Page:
Photo Credit: George Kay

For visitors from most western countries, there is no need for prior visa arrangements; however, US citizens are required to apply for a Bolivian tourist visa in advance of travel. This visa can be applied for by mail or in person at a Bolivian embassy or consulate in the US as well as at Bolivian ports of entry. Bolivian tourist visas are valid for five years and allow visitors to enter the country up to three times a year for up to 90 days per visit.

Health and Safety

Bolivia is one of the poorest countries in South America. Sickness, disease, and crime are all possible causes of harm in this part of the world. However, Bolivia can be visited safely using common sense. Poor personal hygiene and sanitary practices in food handling are often the most common threats to visitors’ health. Therefore travelers should ensure that they only eat thoroughly cooked food from reputable sources and only drink bottled or boiled water.

Violent crime in Bolivia is rare compared to other parts of South America. However, theft is ever present. Be extra vigilant with your belongings around busy areas such as markets and bus stations where pickpockets commonly operate and proactively seek out tourists. It is advisable not to show much wealth so dress down and refrain from wearing expensive jewelry or watches. Do not carry large amounts of cash and keep valuables (cell phones and cameras) out of sight as much as possible.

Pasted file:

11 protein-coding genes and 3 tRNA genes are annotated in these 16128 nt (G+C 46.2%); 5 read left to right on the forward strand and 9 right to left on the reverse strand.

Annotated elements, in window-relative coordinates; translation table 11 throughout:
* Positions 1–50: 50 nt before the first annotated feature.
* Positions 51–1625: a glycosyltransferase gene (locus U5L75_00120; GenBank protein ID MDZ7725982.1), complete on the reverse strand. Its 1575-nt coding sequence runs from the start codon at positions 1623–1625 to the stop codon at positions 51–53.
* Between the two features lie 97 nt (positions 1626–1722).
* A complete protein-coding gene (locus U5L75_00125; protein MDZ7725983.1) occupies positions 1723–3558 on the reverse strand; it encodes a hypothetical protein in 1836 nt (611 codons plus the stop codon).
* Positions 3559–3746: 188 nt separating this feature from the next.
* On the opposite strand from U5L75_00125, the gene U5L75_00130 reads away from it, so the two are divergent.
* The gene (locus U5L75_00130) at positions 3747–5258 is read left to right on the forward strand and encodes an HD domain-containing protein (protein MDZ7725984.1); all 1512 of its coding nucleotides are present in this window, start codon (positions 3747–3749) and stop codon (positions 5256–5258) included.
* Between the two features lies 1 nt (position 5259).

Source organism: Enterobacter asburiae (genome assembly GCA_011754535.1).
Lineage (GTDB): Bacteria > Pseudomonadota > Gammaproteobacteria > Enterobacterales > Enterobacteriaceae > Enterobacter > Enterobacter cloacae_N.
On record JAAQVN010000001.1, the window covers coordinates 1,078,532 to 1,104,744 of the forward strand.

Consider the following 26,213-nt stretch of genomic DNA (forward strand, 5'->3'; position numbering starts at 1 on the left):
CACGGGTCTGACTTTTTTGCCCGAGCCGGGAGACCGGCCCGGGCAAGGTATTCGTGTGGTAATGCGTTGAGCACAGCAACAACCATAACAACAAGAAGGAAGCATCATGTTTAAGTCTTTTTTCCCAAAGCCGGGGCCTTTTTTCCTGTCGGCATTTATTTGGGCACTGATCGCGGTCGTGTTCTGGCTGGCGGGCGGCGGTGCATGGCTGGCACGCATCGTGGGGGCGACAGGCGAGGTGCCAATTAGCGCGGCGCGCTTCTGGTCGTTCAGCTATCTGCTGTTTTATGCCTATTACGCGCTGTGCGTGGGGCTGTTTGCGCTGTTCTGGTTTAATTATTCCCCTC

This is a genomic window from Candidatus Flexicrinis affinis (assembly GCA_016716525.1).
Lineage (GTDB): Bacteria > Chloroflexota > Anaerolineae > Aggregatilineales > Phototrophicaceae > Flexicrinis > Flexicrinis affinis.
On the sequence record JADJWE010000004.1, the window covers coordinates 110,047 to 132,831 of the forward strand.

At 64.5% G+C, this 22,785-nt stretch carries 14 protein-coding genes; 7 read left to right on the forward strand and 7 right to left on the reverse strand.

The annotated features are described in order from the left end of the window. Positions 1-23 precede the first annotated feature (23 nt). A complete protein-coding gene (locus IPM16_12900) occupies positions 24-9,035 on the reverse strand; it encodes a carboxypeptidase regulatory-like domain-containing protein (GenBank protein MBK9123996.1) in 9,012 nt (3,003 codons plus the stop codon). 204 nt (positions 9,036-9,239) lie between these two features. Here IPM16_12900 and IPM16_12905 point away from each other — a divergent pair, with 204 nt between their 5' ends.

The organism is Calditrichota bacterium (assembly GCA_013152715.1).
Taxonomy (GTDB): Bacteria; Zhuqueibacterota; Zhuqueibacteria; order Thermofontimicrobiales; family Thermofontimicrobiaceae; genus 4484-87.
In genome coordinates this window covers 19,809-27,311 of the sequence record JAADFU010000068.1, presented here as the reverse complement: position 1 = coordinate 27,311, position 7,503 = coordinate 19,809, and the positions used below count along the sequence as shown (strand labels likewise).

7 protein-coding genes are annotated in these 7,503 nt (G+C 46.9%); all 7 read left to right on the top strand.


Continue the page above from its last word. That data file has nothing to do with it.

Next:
In many countries in South America, there is a possible risk of disease from parasitic infection. When traveling to tropical areas of Bolivia, precautions should be taken to avoid insect bites in general, and mosquito bites in particular. Chagas disease, leishmaniasis, dengue fever, and malaria are all common in this part of the world and can lead to serious health issues.

Altitude sickness is another often overlooked health issue when traveling to the country. The altitude of La Paz ranges from 3,600 to 4,050 meters above sea level and much of western Bolivia is at the same altitude or higher, including the whole Altiplano region. Arrive a few days early to acclimate to the climate and bring altitude sickness pills just in case.

Many foreign embassies and consulates recommend certain vaccinations before traveling to Bolivia including yellow fever, hepatitis A, hepatitis B, and typhoid. Also, for those who might have a lot of contact with animals during their visit, a rabies vaccination is advisable.

Click here to learn about the History and Culture of Bolivia